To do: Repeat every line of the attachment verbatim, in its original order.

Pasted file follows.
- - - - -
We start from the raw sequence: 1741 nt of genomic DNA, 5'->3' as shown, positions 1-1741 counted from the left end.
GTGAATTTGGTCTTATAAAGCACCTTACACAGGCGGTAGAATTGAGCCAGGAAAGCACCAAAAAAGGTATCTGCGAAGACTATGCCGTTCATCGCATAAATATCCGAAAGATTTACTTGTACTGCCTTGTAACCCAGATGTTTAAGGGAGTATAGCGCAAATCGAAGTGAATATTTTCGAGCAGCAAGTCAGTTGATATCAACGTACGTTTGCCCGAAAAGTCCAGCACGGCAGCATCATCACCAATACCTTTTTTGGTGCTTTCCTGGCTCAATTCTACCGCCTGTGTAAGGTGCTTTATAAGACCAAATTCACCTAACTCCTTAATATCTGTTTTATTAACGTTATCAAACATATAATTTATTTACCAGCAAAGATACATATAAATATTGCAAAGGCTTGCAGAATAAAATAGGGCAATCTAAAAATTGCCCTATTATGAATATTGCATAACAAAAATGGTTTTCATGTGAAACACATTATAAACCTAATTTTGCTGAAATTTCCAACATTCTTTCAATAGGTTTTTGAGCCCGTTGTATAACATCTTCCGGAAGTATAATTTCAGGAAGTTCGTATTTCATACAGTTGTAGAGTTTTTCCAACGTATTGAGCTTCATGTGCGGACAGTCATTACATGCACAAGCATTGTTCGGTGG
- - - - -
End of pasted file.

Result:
We start from the raw sequence: 1741 nt of genomic DNA, 5'->3' as shown, positions 1-1741 counted from the left end.
GTGAATTTGGTCTTATAAAGCACCTTACACAGGCGGTAGAATTGAGCCAGGAAAGCACCAAAAAAGGTATCTGCGAAGACTATGCCGTTCATCGCATAAATATCCGAAAGATTTACTTGTACTGCCTTGTAACCCAGATGTTTAAGGGAGTATAGCGCAAATCGAAGTGAATATTTTCGAGCAGCAAGTCAGTTGATATCAACGTACGTTTGCCCGAAAAGTCCAGCACGGCAGCATCATCACCAATACCTTTTTTGGTGCTTTCCTGGCTCAATTCTACCGCCTGTGTAAGGTGCTTTATAAGACCAAATTCACCTAACTCCTTAATATCTGTTTTATTAACGTTATCAAACATATAATTTATTTACCAGCAAAGATACATATAAATATTGCAAAGGCTTGCAGAATAAAATAGGGCAATCTAAAAATTGCCCTATTATGAATATTGCATAACAAAAATGGTTTTCATGTGAAACACATTATAAACCTAATTTTGCTGAAATTTCCAACATTCTTTCAATAGGTTTTTGAGCCCGTTGTATAACATCTTCCGGAAGTATAATTTCAGGAAGTTCGTATTTCATACAGTTGTAGAGTTTTTCCAACGTATTGAGCTTCATGTGCGGACAGTCATTACATGCACAAGCATTGTTCGGTGG